Afghan and Pakistani political leaders gathered in Islamabad to find a way to encourage talks with the Taliban.
Pakistan and Afghanistan hold 'mini-jirga'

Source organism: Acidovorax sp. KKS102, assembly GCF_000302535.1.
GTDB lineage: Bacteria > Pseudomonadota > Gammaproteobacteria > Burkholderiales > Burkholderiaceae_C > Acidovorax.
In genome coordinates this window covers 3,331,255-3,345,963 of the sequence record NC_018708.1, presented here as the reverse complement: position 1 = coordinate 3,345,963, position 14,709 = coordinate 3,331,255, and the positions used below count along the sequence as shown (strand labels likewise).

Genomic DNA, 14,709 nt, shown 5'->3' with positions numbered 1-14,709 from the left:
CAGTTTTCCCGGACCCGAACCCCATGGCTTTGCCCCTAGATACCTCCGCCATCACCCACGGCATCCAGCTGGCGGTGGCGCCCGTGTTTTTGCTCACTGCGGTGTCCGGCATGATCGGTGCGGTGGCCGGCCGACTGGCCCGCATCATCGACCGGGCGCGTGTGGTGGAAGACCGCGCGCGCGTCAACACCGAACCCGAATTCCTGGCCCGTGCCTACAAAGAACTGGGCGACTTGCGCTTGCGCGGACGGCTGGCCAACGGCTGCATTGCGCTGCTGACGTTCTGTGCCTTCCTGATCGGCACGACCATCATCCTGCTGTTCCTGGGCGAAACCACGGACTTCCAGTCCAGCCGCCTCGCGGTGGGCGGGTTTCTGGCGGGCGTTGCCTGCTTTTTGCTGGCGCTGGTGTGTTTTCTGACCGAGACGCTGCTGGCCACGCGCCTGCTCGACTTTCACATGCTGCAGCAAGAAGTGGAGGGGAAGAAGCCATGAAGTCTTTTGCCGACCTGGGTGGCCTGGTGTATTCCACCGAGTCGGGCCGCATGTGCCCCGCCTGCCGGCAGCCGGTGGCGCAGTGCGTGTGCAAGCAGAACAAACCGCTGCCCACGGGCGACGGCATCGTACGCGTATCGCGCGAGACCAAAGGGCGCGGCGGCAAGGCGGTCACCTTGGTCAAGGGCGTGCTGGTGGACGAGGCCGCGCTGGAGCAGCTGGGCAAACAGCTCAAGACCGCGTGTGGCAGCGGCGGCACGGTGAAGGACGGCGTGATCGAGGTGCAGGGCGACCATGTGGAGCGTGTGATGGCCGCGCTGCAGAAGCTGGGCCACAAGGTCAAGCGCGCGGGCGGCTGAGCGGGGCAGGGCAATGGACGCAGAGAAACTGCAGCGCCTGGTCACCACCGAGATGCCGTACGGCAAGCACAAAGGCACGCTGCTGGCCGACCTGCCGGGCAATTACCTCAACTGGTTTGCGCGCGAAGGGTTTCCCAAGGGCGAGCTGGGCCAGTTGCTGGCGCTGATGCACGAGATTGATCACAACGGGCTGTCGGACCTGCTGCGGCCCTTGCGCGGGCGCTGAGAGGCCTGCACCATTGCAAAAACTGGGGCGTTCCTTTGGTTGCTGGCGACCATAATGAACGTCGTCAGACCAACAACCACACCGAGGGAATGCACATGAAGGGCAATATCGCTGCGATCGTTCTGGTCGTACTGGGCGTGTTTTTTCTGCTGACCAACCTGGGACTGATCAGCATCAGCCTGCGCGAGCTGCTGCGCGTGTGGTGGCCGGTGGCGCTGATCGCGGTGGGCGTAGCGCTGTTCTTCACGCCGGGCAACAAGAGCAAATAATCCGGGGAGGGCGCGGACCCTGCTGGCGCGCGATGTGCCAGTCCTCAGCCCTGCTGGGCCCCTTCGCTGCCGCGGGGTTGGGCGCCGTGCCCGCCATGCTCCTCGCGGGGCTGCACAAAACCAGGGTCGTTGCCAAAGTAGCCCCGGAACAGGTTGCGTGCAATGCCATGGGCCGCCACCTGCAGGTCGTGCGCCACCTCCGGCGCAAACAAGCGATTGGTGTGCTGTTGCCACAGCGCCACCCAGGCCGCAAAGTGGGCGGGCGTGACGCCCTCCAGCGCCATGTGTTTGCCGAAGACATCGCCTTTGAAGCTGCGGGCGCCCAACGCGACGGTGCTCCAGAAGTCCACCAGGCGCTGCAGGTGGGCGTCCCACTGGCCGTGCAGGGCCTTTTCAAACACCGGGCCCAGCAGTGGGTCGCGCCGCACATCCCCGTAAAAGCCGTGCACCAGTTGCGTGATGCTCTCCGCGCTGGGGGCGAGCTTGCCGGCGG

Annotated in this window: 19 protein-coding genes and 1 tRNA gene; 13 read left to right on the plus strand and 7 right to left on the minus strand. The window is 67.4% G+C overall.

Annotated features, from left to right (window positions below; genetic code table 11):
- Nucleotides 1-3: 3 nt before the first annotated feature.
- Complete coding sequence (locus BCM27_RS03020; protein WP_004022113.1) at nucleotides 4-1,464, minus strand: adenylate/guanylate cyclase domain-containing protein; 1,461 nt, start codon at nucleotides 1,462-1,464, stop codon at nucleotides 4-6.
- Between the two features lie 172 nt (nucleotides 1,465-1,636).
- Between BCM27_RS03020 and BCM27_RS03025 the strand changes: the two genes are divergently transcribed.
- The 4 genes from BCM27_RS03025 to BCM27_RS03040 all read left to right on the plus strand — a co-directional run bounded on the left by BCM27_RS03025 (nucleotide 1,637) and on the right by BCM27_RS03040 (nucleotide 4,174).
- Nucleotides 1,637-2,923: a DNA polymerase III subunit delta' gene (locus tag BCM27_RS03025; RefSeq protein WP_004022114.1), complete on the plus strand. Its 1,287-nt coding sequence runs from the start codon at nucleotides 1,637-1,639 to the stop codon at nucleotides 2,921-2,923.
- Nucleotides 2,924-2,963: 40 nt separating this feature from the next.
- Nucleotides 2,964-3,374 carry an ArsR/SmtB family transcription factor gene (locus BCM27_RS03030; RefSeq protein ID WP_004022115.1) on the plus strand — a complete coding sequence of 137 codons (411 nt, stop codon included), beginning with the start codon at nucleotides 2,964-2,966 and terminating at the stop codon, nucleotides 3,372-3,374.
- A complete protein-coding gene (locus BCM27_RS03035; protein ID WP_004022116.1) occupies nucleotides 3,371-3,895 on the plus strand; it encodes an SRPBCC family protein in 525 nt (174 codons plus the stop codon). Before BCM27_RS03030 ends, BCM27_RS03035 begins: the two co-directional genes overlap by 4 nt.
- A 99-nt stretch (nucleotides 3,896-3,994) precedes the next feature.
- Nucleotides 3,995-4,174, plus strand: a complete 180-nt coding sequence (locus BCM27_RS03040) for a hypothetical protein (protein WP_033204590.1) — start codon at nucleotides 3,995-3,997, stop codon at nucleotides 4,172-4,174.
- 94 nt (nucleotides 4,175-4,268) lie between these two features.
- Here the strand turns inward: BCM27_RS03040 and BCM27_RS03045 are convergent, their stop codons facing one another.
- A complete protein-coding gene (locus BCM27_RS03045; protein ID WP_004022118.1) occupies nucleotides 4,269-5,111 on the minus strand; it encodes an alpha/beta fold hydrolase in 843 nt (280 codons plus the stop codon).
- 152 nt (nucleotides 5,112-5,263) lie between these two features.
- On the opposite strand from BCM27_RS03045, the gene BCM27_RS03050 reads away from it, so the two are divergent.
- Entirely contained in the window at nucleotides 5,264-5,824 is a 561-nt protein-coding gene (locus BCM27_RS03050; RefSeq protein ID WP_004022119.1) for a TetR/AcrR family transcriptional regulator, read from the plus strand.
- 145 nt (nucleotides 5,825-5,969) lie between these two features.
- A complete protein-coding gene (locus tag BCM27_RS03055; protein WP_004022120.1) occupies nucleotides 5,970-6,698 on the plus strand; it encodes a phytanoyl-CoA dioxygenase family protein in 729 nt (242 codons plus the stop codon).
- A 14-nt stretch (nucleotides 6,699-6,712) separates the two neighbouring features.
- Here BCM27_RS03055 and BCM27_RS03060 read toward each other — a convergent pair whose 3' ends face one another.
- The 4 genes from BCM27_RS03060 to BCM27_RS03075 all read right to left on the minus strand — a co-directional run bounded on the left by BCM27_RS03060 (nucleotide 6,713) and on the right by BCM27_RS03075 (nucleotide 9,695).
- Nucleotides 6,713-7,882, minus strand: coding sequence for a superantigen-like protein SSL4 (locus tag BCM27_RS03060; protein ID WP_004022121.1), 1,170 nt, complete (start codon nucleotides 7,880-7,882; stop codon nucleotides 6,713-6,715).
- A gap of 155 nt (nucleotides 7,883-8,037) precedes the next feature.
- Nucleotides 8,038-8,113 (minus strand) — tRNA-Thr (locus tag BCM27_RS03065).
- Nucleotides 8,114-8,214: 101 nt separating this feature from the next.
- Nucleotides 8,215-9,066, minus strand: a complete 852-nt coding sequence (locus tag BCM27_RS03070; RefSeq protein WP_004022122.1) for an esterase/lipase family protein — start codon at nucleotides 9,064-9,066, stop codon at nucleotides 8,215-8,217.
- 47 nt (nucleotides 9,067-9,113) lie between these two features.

ISLAMABAD // Afghan and Pakistani political leaders gathered in Islamabad yesterday to find a way to encourage talks with the Taliban on both sides of the border, as the insurgency has created a crisis in both countries. The closed-door "mini-jirga" will over two days push not only for the opening of dialogue with militants, but some delegates will also advocate the withdrawal of western forces from Afghanistan as the only way to quell the Taliban onslaught. The big questions are who do they talk to and on what terms? No one can be in any doubt of the urgency of the situation, as 2008 has become easily the bloodiest year in the two countries since the Taliban regime in Afghanistan was toppled in 2001. Islamists have large parts of the Afghan countryside under their control, while nuclear-armed Pakistan has been destabilised by a well-organised campaign of violence. "People understand that a bullet is no solution. This will be solved by talks," said Malik Waris Khan Afridi, a Pakistani delegate, on the sidelines of the meeting. "But we also have to ask Nato and the US what their aims are." In Afghanistan, anti-government forces are established in 13 Pashtun provinces, led by Helmand, Nangarhar, Paktia and Ghazni. According to a tally kept by John McCreary, a former Pentagon analyst, in his NightWatch report, there were 1,880 attacks by the Taliban through the end of September, compared to 1,702 in the whole of 2007. In Pakistan, a copy of the Afghan Islamic movement has taken over the 25,900 sq km tribal border area with Afghanistan, and reached deep in the adjoining North West Frontier Province. As well as seizing swathes of territory, the Pakistani Taliban, and their allies from other militant groups, have staged a savage suicide bombing blitz. Al Qa'eda has melded with home-grown extremists in both countries, ideologically and logistically, giving Osama bin Laden's terrorist group an army of thousands. Pakistani Taliban fight in Afghanistan, Afghan Taliban find sanctuary in Pakistan, the main factions in both Talibans accept the ultimate leadership of al Qa'eda, which is headquartered in Pakistan. That makes the war in the two countries inextricably linked. The mini-jirga in Islamabad, a two-day meeting of 50 politicians, clergy and tribal chiefs from the two countries, with the backing of their governments, is charged with opening talks with "the opposition". It is a much-delayed follow-up to the grand jirga held in Kabul more than a year ago (the Afghan side was at pains to blame the Pakistanis for the delay). Yet Islamabad and Kabul appear to rule out talks with the hardcore Taliban, leaving the initiative in a muddle. Abdullah Abdullah, the leader of the Afghan side and a former foreign minister, told the gathering that they should negotiate with "those who accept the constitution of Afghanistan and accept the principles of non-violence" in his opening speech, which was open to the press. Farooq Wardak, the deputy head of the Afghan delegation said that "we are not prepared to talk to the enemies of humanity". But some participants said the official line was unrealistic and would not lead anywhere. Rustam Shah Mohmand, a Pakistani delegate and a former ambassador to Afghanistan, said: "Unless the governments are prepared to do a midcourse correction and take risks, nothing will change. "You need to talk to the people who have taken up arms and are battling you, you just can't be an escapist and say only those willing to lay down their arms," Mr Mohmand said. "In the Afghanistan and tribal areas context, it is ridiculous. People don't lay down their arms in this culture." So, it is off limits for the mini-jirga to talk to the representatives of Mullah Mohammed Omar, founder of the Afghan Taliban, Jalaluddin Haqqani, the veteran Afghan jihadist, or Baitullah Mehsud, head of the Pakistani Taliban. It is hard to see who the mini-jirga, known as a jirgagai, envisages speaking with. One delegate from Afghanistan, Bakhtar Aminzay, a senator, said it could be a two-stage process, with dialogue beginning with those who accept the writ of the government, followed by the real insurgents. "We will be going slowly, very slowly towards that," Mr Aminzay said. Aside from the mini-jirga, there are other, secret channels of communication undoubtedly taking place, in both Pakistan and Afghanistan, with the militants that the two governments refuse to officially speak to. One instance of this was a get-to-know-you meeting in Saudi Arabia last month, news of which was leaked, then confirmed this week, between figures associated with the Afghan Taliban and the Kabul government. Nawaz Sharif, a former Pakistani prime minister, was also there. There has been a very notable lack of success in winning Taliban elements over to the government side in Afghanistan. And, given their continuing success on the battlefield, it is hard to see that changing. At best, they would use dialogue, and any military pause that accompanied it, as a way of rearming and regrouping. The Taliban have already said they do not accept the Afghan constitution and rights accorded under it, especially to women. The other element of radical change - the departure of foreign forces - also seems to be off the table for now. There are clear signs the European members of the coalition are desperately seeking a way out of Afghanistan but that would be difficult while the US resolve holds firm. "It looks like Nato just wants to find a quick solution so they can declare victory and leave Afghanistan," said Haroun Mir, deputy director of the Afghan Centre for Research and Policy Studies, a think tank in Kabul. The Pakistani and Afghan governments think "if they engage with the Taliban, they can isolate al Qa'eda. This is a big mistake," Mr Mir said. "The new generation of Taliban makes no distinction between themselves and al Qa'eda." email@example.com